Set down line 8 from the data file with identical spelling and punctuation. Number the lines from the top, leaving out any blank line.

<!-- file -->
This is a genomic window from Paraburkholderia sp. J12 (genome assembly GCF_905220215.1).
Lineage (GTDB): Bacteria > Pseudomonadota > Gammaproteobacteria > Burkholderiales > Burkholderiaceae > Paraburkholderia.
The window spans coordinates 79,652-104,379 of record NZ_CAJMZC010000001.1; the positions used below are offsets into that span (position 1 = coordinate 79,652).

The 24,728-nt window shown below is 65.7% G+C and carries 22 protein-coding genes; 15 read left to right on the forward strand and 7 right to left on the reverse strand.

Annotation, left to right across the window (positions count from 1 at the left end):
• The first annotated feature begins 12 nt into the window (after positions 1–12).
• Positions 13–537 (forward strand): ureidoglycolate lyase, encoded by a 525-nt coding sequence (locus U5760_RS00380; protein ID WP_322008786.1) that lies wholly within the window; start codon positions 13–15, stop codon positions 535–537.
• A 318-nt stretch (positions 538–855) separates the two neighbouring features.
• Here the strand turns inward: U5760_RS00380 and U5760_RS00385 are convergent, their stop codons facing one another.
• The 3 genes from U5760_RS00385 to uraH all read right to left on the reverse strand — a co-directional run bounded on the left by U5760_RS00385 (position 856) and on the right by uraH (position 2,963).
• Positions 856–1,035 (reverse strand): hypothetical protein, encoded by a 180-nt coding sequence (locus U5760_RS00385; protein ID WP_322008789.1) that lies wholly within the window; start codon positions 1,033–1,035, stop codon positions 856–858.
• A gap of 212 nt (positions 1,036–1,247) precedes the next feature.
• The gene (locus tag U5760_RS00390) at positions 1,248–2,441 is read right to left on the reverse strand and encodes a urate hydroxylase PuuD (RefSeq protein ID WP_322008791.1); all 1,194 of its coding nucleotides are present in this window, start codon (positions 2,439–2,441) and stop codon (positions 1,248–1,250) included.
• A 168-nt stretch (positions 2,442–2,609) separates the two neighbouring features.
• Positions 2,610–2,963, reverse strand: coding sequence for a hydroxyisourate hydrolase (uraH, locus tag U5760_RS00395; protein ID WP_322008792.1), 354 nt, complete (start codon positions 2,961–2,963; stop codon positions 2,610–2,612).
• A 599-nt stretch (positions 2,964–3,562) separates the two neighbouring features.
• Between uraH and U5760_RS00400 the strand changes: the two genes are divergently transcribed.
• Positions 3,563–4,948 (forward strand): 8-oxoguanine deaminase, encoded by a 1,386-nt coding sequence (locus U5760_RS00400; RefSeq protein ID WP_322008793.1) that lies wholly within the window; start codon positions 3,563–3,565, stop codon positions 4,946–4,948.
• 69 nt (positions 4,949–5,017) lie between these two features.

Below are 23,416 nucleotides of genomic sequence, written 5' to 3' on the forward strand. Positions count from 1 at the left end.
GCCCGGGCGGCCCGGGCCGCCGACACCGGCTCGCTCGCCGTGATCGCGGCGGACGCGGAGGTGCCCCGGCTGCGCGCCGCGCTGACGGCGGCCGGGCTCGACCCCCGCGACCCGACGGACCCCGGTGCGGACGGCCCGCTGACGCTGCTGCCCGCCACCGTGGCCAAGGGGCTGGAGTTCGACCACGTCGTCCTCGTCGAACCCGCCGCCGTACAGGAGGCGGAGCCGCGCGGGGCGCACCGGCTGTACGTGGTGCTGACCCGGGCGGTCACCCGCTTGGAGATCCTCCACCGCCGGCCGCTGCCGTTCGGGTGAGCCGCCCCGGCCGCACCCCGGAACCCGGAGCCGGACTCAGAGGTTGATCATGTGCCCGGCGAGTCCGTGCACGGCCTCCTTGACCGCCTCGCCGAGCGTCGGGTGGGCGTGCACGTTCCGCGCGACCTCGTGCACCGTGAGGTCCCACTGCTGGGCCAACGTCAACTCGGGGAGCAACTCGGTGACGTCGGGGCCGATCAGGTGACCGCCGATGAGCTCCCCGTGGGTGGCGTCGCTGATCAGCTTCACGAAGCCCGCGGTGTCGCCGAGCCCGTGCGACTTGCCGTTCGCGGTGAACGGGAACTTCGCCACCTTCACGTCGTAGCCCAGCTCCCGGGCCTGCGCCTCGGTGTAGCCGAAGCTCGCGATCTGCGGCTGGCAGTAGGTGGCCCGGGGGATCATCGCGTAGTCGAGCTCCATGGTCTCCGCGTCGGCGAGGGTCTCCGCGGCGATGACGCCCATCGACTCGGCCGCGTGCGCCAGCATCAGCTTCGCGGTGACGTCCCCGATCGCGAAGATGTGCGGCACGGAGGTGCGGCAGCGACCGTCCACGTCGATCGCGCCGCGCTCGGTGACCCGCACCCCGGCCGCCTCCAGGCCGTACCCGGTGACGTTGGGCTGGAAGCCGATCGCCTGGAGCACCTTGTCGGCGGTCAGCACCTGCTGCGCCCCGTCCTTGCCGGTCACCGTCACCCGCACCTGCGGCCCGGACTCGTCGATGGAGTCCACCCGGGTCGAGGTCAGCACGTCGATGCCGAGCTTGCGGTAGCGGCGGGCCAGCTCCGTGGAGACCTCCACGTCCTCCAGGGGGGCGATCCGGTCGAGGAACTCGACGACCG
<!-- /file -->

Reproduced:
• A 318-nt stretch (positions 538–855) separates the two neighbouring features.